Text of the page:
Overall (9/20): This one was a beer that got off to quite a bad start with far too much foam when I slowly started to pour it, there was a lot of visible carbonation in the body of the beer as it sat there too. Once I started getting into the beer there wasn’t a whole lot going on really, the nose in particular was quite light and the taste wasn’t much better with only some faint citrus coming through with the usual wheat and coriander; a poor effort and a witbier to avoid.

Brewed In: Purnode-Yvoir, Belgium
Brewery: Brasserie Du Bocqwhole
First Brewed: Circa. 2002 (Brewery since 1858)
Type: Witbier
Abv: 4.5%
Serving: Bottle (330ml)
Purchased: Home Bargains (Scotland)
Price: £0.79

Beavertown Peacher Man

July 13, 2017 Leave a comment

Rating: 3.55

A reworking of a 2016 Beavertown collaboration here, this was originally a 6.2% abv. beer from the brewery that was made along with California based Heretic Brewing but has since been brought out as a summer seasonal solely from Beavertown and is a 5% abv. beer this time around. I spotted this one in my local bottle shop at the end of last week and was intrigued by the sound of a ‘peach and apricot witbier’ so quickly grabbed myself a can along with a couple other random beers to enjoy over the weekend. The beer will be my ninth from the brewery and follows on from their Lupuloid IPA, the last beer from the brewery that I tried when I had a can back in January of this year so hopefully this one proves to be as good as that one was.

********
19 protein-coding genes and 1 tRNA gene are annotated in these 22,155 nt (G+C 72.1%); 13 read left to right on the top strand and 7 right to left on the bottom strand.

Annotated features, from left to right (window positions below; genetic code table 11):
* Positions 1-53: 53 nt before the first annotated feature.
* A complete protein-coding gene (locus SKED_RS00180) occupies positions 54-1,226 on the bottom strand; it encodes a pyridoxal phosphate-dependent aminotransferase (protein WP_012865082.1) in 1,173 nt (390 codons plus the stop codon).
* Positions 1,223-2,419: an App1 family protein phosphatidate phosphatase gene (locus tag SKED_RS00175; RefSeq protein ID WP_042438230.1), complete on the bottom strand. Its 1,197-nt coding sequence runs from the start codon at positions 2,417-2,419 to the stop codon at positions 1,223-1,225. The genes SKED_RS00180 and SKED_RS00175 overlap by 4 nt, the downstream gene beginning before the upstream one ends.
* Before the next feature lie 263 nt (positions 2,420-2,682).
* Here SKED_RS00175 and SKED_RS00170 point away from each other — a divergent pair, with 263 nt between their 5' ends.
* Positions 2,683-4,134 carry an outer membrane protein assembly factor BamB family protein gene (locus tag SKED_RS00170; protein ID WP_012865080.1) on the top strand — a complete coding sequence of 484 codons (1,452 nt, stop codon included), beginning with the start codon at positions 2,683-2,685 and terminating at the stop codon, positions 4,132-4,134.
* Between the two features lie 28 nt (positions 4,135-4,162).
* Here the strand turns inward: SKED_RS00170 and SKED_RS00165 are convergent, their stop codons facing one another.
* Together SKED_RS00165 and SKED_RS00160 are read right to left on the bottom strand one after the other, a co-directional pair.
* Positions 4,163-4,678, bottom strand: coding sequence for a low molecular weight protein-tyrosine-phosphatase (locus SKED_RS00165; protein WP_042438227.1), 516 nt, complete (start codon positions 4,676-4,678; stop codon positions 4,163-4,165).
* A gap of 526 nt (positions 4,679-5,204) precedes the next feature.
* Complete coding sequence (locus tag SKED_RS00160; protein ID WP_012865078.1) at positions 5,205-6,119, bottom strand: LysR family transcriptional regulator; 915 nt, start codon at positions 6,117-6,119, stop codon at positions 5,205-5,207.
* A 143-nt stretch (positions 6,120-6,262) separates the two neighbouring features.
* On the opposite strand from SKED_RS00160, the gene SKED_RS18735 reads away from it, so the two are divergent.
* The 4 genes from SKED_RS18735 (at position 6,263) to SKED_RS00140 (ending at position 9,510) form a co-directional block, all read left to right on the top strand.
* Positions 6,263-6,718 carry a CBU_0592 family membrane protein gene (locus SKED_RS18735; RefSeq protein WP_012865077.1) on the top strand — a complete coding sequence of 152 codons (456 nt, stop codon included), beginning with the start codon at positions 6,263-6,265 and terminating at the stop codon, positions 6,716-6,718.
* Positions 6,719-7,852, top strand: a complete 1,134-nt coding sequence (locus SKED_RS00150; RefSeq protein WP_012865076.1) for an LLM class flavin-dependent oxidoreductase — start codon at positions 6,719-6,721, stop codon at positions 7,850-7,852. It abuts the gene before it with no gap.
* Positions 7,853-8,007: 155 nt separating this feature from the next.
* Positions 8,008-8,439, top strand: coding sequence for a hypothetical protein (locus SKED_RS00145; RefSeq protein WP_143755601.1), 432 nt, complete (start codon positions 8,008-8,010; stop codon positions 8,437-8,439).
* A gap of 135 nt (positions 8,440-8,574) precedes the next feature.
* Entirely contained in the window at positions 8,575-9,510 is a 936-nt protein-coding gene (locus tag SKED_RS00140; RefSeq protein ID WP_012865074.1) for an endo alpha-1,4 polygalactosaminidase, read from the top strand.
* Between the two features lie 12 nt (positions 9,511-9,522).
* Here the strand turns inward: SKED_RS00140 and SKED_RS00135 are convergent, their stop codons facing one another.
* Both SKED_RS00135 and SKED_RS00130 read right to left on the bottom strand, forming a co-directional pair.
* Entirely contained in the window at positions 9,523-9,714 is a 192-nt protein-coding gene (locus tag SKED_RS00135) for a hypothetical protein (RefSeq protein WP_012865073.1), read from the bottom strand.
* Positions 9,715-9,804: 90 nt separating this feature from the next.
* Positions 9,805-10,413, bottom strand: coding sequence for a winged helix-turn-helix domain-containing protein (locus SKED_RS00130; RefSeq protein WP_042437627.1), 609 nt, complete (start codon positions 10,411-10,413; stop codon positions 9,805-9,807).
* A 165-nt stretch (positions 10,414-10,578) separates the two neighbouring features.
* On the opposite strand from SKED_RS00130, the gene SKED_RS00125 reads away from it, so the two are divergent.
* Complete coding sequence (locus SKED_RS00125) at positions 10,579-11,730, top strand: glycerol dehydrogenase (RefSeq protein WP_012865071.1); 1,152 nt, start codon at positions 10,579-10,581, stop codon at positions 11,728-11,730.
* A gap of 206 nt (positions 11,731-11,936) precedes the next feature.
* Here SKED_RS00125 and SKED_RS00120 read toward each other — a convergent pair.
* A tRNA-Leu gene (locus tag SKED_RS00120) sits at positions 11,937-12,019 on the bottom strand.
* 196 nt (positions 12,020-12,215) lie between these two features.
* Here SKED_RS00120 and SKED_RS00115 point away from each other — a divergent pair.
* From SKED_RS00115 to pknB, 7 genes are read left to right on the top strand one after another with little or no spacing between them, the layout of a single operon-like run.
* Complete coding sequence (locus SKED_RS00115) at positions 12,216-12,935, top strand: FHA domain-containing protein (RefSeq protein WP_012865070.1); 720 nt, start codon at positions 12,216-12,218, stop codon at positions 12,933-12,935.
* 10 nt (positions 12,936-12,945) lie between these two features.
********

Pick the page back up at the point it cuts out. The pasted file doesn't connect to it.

Appearance (4/5): Pouring a very thick and cloudy looking yellow to golden colour that is topped with a centimetre tall, foamy white head that covers the surface well and holds not too bad either over the opening few minutes; very much a witbier appearance from this one.
Aroma (6/10): Quite a fresh opening with the obvious wheat notes that are backed up by some early lemon and coriander notes that work well together. It’s slightly floral with a few other citrus fruits coming through alongside some herbs and spices but nothing notable at this stage. There’s some lighter malts towards the end and a few fruits too but I’m finding it hard to detect much in the way of any peach at this stage sadly; there is perhaps a touch showing but it’s difficult to be sure.